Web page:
Remembered and honoured

Len McCluskey and Unite families to ‘walk the wall’ as union backs call for Covid public inquiry

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Tomorrow (Wednesday 28 April) on International Workers’ Memorial Day, Unite general secretary, Len McCluskey, will join Unite families who have lost loved ones to Covid-19 to walk the memorial wall at London’s South Bank.

They will be joined by TUC representatives to observe the minute’s silence at midday for International Workers’ Memorial Day.

Unite is throwing its weight behind calls for a statutory public inquiry into the government’s handling of the pandemic, recently rejected by ministers, and is backing the campaign for the National Covid Memorial Wall in Lambeth, south London, to be made permanent.

“The scale of loss in the UK is so high relative to other countries that the reasons for this have to be looked at by a public inquiry,” said McCluskey.

“The people we lost must be remembered and honoured, and the whole country, including the government, has to learn the lessons of this crisis,” he added.

The memorial wall is made up of 150,000 individual painted hearts, one for every UK person who lost their life to the disease in the past year. The wall is around half a kilometre long and takes around 10 minutes to walk.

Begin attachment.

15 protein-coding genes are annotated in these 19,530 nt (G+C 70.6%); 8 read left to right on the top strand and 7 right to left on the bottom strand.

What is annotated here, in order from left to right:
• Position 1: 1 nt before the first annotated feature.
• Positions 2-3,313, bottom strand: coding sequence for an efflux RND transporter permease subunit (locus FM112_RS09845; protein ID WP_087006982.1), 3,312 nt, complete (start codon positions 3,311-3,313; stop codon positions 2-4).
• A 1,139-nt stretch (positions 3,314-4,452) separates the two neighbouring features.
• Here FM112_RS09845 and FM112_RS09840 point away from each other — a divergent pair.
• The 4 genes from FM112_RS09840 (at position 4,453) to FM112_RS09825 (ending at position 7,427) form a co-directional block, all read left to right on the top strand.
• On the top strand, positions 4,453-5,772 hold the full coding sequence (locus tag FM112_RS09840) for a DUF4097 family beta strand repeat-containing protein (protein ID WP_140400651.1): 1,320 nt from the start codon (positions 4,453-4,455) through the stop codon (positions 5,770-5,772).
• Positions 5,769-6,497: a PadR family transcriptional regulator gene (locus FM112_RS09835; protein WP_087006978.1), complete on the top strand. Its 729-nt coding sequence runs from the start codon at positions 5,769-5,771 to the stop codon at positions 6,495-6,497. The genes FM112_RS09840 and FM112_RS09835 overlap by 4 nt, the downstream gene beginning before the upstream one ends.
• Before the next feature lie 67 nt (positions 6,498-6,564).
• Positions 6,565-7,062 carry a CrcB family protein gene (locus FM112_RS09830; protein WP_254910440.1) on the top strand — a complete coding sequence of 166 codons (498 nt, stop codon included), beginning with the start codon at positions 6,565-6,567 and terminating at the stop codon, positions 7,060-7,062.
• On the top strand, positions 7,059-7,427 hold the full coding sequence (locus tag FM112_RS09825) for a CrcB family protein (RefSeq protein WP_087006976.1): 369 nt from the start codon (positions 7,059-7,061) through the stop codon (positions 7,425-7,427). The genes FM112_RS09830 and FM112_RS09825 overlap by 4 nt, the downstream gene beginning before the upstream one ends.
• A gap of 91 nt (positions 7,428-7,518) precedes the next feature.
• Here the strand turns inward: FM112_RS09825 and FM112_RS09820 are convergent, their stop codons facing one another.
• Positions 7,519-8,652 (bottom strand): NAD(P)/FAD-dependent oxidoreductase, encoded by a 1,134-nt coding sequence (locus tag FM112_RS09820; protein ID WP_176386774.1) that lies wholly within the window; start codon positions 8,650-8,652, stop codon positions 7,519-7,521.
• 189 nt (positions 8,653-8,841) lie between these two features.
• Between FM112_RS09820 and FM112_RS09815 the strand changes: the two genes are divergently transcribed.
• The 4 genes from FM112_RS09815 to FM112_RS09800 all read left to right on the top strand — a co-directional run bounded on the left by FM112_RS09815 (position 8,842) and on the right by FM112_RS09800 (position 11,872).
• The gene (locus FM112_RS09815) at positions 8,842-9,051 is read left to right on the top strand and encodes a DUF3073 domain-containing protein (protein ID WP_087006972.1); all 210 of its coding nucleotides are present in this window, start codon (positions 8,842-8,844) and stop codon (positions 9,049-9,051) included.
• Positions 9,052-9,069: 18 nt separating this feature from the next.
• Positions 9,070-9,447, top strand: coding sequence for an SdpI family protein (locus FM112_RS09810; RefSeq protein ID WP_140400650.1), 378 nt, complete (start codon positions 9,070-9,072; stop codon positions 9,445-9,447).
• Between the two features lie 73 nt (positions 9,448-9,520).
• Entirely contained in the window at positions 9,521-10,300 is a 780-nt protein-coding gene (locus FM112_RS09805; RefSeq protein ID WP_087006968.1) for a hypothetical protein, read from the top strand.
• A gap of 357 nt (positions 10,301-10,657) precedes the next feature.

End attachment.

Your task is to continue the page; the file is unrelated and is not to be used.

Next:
“You cannot help but be moved by this campaign,” said McCluskey.

“In the past year, 150,000 people lost their lives, leaving 150,000 families and countless loved ones with huge holes in their lives. For all those who have sacrificed and suffered through this terrible time, we owe it to them to walk this wall,” he added.

Len McCluskey will join Hannah and Leshie, who both lost their fathers, both key workers, to the disease last year.

“Dozens of Unite members died from this dreadful sickness and they are in my thoughts today,” said McCluskey.

Hannah’s father caught the virus while travelling to his work in a factory.

He died at the age of 55 following 42 nights spent in intensive care. Hannah fears that her dad was exposed to Covid-19 on public transport to and from work. She has received abuse online for talking about the loss of her father.

Leshie lost her father, Ranjith, to Covid-19 in April 2020. He was one of 27 London bus drivers who died of the disease between March and May last year.

According to the Institute of Health Equity, bus drivers were more than twice as likely to die than other Londoners. Leshie wants a public inquiry into the decisions that led to her father’s death.

“It will be a huge privilege to walk the wall with Unite family members and I am so grateful to them for the work that they are doing on behalf of all those who lost their lives, and the bereaved who remain, to deliver not just a place of national remembrance of this time, but justice,” said McCluskey.

“Unite offers the bereaved families our full support in securing a permanent home for this incredible wall, and in the continued battle for the full and frank public inquiry the country needs,” he added.

By Ryan Fletcher

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